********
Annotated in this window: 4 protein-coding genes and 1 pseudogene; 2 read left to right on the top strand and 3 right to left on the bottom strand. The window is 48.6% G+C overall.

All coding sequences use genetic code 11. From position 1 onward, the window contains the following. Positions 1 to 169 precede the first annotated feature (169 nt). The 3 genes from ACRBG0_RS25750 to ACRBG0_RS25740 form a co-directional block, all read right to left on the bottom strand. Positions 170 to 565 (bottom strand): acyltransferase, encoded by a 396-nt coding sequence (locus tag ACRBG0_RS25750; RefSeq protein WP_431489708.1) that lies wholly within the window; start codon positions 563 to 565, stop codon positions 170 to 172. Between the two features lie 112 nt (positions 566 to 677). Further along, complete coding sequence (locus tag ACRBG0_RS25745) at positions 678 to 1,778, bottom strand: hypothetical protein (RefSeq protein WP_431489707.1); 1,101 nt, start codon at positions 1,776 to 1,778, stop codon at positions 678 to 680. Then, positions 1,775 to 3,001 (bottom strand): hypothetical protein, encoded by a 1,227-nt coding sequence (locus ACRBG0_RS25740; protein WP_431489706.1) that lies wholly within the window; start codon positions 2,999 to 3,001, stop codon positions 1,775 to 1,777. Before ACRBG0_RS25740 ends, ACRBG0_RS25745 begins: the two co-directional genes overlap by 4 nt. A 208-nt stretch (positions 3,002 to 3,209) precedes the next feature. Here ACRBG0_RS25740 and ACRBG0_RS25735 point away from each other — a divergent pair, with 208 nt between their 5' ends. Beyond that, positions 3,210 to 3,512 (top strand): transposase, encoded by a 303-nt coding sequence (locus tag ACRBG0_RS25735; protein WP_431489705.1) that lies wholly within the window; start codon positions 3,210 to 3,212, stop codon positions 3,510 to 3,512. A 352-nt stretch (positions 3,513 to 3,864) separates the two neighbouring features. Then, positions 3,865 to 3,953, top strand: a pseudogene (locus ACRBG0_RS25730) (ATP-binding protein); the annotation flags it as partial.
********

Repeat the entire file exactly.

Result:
Annotated in this window: 4 protein-coding genes and 1 pseudogene; 2 read left to right on the top strand and 3 right to left on the bottom strand. The window is 48.6% G+C overall.

All coding sequences use genetic code 11. From position 1 onward, the window contains the following. Positions 1 to 169 precede the first annotated feature (169 nt). The 3 genes from ACRBG0_RS25750 to ACRBG0_RS25740 form a co-directional block, all read right to left on the bottom strand. Positions 170 to 565 (bottom strand): acyltransferase, encoded by a 396-nt coding sequence (locus tag ACRBG0_RS25750; RefSeq protein WP_431489708.1) that lies wholly within the window; start codon positions 563 to 565, stop codon positions 170 to 172. Between the two features lie 112 nt (positions 566 to 677). Further along, complete coding sequence (locus tag ACRBG0_RS25745) at positions 678 to 1,778, bottom strand: hypothetical protein (RefSeq protein WP_431489707.1); 1,101 nt, start codon at positions 1,776 to 1,778, stop codon at positions 678 to 680. Then, positions 1,775 to 3,001 (bottom strand): hypothetical protein, encoded by a 1,227-nt coding sequence (locus ACRBG0_RS25740; protein WP_431489706.1) that lies wholly within the window; start codon positions 2,999 to 3,001, stop codon positions 1,775 to 1,777. Before ACRBG0_RS25740 ends, ACRBG0_RS25745 begins: the two co-directional genes overlap by 4 nt. A 208-nt stretch (positions 3,002 to 3,209) precedes the next feature. Here ACRBG0_RS25740 and ACRBG0_RS25735 point away from each other — a divergent pair, with 208 nt between their 5' ends. Beyond that, positions 3,210 to 3,512 (top strand): transposase, encoded by a 303-nt coding sequence (locus tag ACRBG0_RS25735; protein WP_431489705.1) that lies wholly within the window; start codon positions 3,210 to 3,212, stop codon positions 3,510 to 3,512. A 352-nt stretch (positions 3,513 to 3,864) separates the two neighbouring features. Then, positions 3,865 to 3,953, top strand: a pseudogene (locus ACRBG0_RS25730) (ATP-binding protein); the annotation flags it as partial.